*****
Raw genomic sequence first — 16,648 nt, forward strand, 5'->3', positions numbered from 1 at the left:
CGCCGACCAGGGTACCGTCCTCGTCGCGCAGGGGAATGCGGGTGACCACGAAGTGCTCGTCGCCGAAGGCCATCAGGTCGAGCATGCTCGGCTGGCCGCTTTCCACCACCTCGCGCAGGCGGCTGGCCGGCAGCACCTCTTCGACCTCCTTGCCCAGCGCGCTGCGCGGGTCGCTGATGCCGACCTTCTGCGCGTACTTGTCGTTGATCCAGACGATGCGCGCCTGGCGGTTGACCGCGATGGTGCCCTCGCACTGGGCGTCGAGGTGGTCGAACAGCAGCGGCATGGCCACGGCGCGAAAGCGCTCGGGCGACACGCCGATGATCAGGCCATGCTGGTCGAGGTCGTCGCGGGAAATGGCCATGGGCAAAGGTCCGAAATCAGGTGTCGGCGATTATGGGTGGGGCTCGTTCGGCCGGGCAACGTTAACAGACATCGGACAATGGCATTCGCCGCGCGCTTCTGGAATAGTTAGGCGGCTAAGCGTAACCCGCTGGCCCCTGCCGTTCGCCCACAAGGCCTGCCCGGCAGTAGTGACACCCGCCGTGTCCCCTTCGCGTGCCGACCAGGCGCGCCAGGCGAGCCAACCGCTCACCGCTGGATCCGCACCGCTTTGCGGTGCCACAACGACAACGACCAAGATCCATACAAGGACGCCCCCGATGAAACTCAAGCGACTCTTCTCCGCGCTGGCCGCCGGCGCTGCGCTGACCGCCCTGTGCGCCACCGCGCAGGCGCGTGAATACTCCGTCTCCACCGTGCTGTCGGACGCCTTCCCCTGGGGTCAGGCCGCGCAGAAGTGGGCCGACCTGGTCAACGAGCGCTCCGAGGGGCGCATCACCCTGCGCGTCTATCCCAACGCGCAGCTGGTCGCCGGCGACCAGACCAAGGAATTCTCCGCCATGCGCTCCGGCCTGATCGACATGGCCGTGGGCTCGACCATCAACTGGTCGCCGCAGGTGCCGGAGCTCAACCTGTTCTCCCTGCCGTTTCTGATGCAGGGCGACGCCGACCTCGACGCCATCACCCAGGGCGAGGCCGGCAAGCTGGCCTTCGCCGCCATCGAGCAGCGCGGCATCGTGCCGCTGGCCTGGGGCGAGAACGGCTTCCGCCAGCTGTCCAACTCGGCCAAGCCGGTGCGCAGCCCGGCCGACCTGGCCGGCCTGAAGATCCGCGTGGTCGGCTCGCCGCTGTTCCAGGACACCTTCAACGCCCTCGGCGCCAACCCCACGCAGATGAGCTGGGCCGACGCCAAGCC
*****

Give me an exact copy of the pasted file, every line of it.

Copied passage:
Raw genomic sequence first — 16,648 nt, forward strand, 5'->3', positions numbered from 1 at the left:
CGCCGACCAGGGTACCGTCCTCGTCGCGCAGGGGAATGCGGGTGACCACGAAGTGCTCGTCGCCGAAGGCCATCAGGTCGAGCATGCTCGGCTGGCCGCTTTCCACCACCTCGCGCAGGCGGCTGGCCGGCAGCACCTCTTCGACCTCCTTGCCCAGCGCGCTGCGCGGGTCGCTGATGCCGACCTTCTGCGCGTACTTGTCGTTGATCCAGACGATGCGCGCCTGGCGGTTGACCGCGATGGTGCCCTCGCACTGGGCGTCGAGGTGGTCGAACAGCAGCGGCATGGCCACGGCGCGAAAGCGCTCGGGCGACACGCCGATGATCAGGCCATGCTGGTCGAGGTCGTCGCGGGAAATGGCCATGGGCAAAGGTCCGAAATCAGGTGTCGGCGATTATGGGTGGGGCTCGTTCGGCCGGGCAACGTTAACAGACATCGGACAATGGCATTCGCCGCGCGCTTCTGGAATAGTTAGGCGGCTAAGCGTAACCCGCTGGCCCCTGCCGTTCGCCCACAAGGCCTGCCCGGCAGTAGTGACACCCGCCGTGTCCCCTTCGCGTGCCGACCAGGCGCGCCAGGCGAGCCAACCGCTCACCGCTGGATCCGCACCGCTTTGCGGTGCCACAACGACAACGACCAAGATCCATACAAGGACGCCCCCGATGAAACTCAAGCGACTCTTCTCCGCGCTGGCCGCCGGCGCTGCGCTGACCGCCCTGTGCGCCACCGCGCAGGCGCGTGAATACTCCGTCTCCACCGTGCTGTCGGACGCCTTCCCCTGGGGTCAGGCCGCGCAGAAGTGGGCCGACCTGGTCAACGAGCGCTCCGAGGGGCGCATCACCCTGCGCGTCTATCCCAACGCGCAGCTGGTCGCCGGCGACCAGACCAAGGAATTCTCCGCCATGCGCTCCGGCCTGATCGACATGGCCGTGGGCTCGACCATCAACTGGTCGCCGCAGGTGCCGGAGCTCAACCTGTTCTCCCTGCCGTTTCTGATGCAGGGCGACGCCGACCTCGACGCCATCACCCAGGGCGAGGCCGGCAAGCTGGCCTTCGCCGCCATCGAGCAGCGCGGCATCGTGCCGCTGGCCTGGGGCGAGAACGGCTTCCGCCAGCTGTCCAACTCGGCCAAGCCGGTGCGCAGCCCGGCCGACCTGGCCGGCCTGAAGATCCGCGTGGTCGGCTCGCCGCTGTTCCAGGACACCTTCAACGCCCTCGGCGCCAACCCCACGCAGATGAGCTGGGCCGACGCCAAGCC